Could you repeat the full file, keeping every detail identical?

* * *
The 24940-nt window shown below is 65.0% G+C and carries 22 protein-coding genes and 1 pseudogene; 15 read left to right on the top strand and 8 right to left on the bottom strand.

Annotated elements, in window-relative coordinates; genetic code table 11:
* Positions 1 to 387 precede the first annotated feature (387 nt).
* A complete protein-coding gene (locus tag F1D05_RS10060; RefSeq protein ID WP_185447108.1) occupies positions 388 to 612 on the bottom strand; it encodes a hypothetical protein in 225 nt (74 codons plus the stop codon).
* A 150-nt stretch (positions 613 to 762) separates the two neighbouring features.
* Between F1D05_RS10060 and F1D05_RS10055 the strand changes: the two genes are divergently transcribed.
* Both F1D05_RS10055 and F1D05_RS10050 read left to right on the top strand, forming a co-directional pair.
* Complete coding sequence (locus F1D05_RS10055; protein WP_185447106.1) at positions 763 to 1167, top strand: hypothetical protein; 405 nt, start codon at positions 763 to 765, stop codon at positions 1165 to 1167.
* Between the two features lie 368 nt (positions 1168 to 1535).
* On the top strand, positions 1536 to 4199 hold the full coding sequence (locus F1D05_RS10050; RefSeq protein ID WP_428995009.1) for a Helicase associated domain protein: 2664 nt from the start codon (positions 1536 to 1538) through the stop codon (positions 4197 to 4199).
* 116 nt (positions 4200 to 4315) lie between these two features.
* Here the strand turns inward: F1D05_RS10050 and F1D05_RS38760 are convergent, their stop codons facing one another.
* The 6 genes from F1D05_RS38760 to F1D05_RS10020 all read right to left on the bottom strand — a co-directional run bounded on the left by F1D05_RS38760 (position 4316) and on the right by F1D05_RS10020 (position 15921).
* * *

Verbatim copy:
The 24940-nt window shown below is 65.0% G+C and carries 22 protein-coding genes and 1 pseudogene; 15 read left to right on the top strand and 8 right to left on the bottom strand.

Annotated elements, in window-relative coordinates; genetic code table 11:
* Positions 1 to 387 precede the first annotated feature (387 nt).
* A complete protein-coding gene (locus tag F1D05_RS10060; RefSeq protein ID WP_185447108.1) occupies positions 388 to 612 on the bottom strand; it encodes a hypothetical protein in 225 nt (74 codons plus the stop codon).
* A 150-nt stretch (positions 613 to 762) separates the two neighbouring features.
* Between F1D05_RS10060 and F1D05_RS10055 the strand changes: the two genes are divergently transcribed.
* Both F1D05_RS10055 and F1D05_RS10050 read left to right on the top strand, forming a co-directional pair.
* Complete coding sequence (locus F1D05_RS10055; protein WP_185447106.1) at positions 763 to 1167, top strand: hypothetical protein; 405 nt, start codon at positions 763 to 765, stop codon at positions 1165 to 1167.
* Between the two features lie 368 nt (positions 1168 to 1535).
* On the top strand, positions 1536 to 4199 hold the full coding sequence (locus F1D05_RS10050; RefSeq protein ID WP_428995009.1) for a Helicase associated domain protein: 2664 nt from the start codon (positions 1536 to 1538) through the stop codon (positions 4197 to 4199).
* 116 nt (positions 4200 to 4315) lie between these two features.
* Here the strand turns inward: F1D05_RS10050 and F1D05_RS38760 are convergent, their stop codons facing one another.
* The 6 genes from F1D05_RS38760 to F1D05_RS10020 all read right to left on the bottom strand — a co-directional run bounded on the left by F1D05_RS38760 (position 4316) and on the right by F1D05_RS10020 (position 15921).